Zero is the founder of RSCLS. His signature style is mask-life faces and his works revolve around street culture, pop culture and current affairs. RSCLS has a studio at Aliwal Arts Centre and members of the collective can often be found working on the walls behind the building.
Nearby Eatery: Kampong Glam Café, an extremely popular casual eatery serving local Malay food and Western cuisine.
Separated by Bussorah Street that leads to the mosque are 2 parallel back alleys named Muscat Street. This is where you can find Singapore’s first out-door art gallery. There are close to 30 artworks by local and international artists on display here. Framed pieces hang alongside wall murals and commissioned graffiti. The art ranges from colourful modern pieces to works reflecting the culture and heritage of the neighbourhood.
Check out the few pieces below that show the range but nothing beats seeing them in person, with a camera in hand of course.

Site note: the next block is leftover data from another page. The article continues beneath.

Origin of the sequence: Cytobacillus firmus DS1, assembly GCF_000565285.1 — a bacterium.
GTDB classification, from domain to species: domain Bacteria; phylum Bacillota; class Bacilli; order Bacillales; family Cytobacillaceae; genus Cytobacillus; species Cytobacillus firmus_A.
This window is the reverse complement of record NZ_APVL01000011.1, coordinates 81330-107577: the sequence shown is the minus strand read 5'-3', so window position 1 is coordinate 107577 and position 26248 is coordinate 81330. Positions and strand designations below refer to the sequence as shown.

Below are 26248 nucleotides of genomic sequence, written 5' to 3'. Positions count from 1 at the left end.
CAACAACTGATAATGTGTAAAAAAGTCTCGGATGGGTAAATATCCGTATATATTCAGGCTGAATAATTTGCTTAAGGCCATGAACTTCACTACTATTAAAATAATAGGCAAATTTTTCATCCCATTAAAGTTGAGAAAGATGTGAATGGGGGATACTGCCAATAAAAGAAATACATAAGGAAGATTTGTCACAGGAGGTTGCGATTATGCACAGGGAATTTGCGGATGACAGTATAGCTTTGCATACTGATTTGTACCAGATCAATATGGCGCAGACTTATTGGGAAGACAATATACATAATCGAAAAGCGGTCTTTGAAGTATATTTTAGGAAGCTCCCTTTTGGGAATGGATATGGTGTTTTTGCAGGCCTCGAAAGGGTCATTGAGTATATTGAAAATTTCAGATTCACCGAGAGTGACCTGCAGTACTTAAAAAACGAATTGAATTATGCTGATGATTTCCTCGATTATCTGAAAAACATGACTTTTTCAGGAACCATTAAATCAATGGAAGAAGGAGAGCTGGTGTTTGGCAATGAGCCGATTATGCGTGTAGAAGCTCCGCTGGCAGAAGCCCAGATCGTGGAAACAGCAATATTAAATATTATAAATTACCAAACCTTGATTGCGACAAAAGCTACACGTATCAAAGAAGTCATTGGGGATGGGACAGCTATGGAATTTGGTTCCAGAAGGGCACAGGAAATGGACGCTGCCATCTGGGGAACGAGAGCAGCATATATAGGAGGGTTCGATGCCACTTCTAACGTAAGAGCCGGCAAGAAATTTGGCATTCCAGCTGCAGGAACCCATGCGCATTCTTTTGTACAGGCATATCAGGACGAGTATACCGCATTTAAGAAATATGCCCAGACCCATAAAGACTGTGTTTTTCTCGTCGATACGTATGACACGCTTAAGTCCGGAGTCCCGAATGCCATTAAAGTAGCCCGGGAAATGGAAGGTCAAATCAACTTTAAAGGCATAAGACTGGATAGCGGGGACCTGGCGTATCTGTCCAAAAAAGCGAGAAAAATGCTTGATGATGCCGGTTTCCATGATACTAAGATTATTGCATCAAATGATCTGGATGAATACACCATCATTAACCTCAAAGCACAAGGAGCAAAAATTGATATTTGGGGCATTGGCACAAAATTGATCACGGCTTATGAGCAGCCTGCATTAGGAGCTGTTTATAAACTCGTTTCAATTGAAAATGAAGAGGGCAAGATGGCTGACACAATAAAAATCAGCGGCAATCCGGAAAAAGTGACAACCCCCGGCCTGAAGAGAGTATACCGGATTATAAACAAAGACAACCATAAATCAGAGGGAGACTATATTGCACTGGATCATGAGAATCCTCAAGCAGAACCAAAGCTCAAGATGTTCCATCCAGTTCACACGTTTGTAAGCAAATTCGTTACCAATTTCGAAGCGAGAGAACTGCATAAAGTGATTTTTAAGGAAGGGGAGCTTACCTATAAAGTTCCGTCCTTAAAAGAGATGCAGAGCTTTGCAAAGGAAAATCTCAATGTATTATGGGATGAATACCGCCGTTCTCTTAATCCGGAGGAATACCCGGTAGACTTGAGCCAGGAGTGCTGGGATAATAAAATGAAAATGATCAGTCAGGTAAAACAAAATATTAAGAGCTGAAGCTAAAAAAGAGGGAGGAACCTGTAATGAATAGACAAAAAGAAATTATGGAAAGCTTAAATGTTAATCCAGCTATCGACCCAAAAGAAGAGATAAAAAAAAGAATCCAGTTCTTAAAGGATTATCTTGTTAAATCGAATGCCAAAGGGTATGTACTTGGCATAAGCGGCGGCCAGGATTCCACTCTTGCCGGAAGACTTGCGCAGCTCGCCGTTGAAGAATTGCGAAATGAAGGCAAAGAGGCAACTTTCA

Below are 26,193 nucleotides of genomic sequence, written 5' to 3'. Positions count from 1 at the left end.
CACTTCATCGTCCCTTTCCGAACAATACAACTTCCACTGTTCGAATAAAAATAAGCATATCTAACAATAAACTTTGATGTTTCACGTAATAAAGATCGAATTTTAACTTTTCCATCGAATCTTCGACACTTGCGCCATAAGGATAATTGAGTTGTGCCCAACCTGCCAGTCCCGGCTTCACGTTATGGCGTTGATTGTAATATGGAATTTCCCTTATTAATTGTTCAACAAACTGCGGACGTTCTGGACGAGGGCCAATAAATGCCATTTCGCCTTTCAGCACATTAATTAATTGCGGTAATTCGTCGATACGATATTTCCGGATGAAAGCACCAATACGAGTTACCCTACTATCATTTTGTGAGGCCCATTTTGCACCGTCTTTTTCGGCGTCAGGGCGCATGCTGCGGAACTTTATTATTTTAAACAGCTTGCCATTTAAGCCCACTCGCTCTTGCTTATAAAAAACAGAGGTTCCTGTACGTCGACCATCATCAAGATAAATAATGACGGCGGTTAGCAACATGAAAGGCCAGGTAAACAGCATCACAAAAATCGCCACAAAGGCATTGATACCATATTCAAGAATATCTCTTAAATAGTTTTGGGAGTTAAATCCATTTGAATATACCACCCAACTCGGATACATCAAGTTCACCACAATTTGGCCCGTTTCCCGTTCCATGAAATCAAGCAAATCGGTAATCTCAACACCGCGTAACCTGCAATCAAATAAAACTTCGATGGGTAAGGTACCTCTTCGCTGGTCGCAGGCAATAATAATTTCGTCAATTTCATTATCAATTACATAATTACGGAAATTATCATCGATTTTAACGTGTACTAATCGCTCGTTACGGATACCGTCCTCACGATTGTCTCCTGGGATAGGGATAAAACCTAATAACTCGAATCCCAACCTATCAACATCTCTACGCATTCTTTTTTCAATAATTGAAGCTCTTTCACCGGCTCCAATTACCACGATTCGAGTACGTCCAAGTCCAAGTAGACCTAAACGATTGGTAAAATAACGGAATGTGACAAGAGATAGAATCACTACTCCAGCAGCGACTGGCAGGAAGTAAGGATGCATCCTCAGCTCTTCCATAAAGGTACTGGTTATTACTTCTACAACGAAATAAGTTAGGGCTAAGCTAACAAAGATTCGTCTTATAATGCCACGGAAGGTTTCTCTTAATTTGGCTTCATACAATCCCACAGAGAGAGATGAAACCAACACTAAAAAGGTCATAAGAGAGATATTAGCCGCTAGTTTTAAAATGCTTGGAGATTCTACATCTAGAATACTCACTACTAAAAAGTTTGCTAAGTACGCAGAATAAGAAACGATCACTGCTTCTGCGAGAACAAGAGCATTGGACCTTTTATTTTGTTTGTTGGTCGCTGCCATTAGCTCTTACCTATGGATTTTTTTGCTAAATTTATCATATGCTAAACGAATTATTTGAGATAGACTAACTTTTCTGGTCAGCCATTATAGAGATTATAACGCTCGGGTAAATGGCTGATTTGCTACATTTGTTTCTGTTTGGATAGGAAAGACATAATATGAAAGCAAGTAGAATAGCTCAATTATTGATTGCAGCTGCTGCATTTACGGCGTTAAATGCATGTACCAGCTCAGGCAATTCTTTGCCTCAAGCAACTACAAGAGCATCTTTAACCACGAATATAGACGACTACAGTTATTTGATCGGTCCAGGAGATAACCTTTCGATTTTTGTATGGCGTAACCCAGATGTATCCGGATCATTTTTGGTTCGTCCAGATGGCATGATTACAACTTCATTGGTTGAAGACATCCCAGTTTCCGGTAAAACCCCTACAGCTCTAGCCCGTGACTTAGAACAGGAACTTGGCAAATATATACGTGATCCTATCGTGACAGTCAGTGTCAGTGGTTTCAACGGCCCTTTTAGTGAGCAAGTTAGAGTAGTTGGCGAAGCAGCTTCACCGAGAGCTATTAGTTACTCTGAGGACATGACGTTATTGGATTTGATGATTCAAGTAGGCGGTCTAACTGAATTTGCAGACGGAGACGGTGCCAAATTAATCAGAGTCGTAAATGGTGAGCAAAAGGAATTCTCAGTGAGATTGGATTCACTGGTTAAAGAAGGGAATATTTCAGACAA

Framed artwork by Lasalle graduate Sararuddin Abdul Hamid (aka Dyn) at the entrance from Baghdad Street. He draws inspiration from the heritage and varying aspects of the area.
Boogie in the Dark by artists Nicia Lam, Yullis Lam and Novena Angela. The vibrant artwork depicts sea creatures at an underwater disco-themed party.
llustrator and graphic designer Liyana Farzana Binti Zaihan experiments with colours and art forms with her works.
Japanese tattoo artist Sei Nishiyama does large-scale tattoos and goes by Sei10 on the walls. This will make a pretty stunning tattoo on someone’s skin.
Hands and marbles by Malaysian artist Andharas. Hailing from Malaysia, Amir Andhar, who specializes in mural art painting, got his start in the art world by picking up basic techniques from his airbrush car painter father. The art piece is a throwback to our simple childhood game of playing marbles on the ground.
A whimsical piece by multi-disciplinary artist PrettyFreakyFantasy, known for his pop culture elements in bright and bold colors. His murals and interior decoration pieces can also be seen at Blu Jaz Cafe, Piedra Negra, and Funq. He got his moniker based on the elements from his art. Pretty would be the butterflies and flowers, freaky represents the eyes with tentacles and fantasy captures the surreal feel of the whole effect. PFF tries to emphasise the feel-good factor in all his artwork. In his words, “I want people to smile when they see my work.”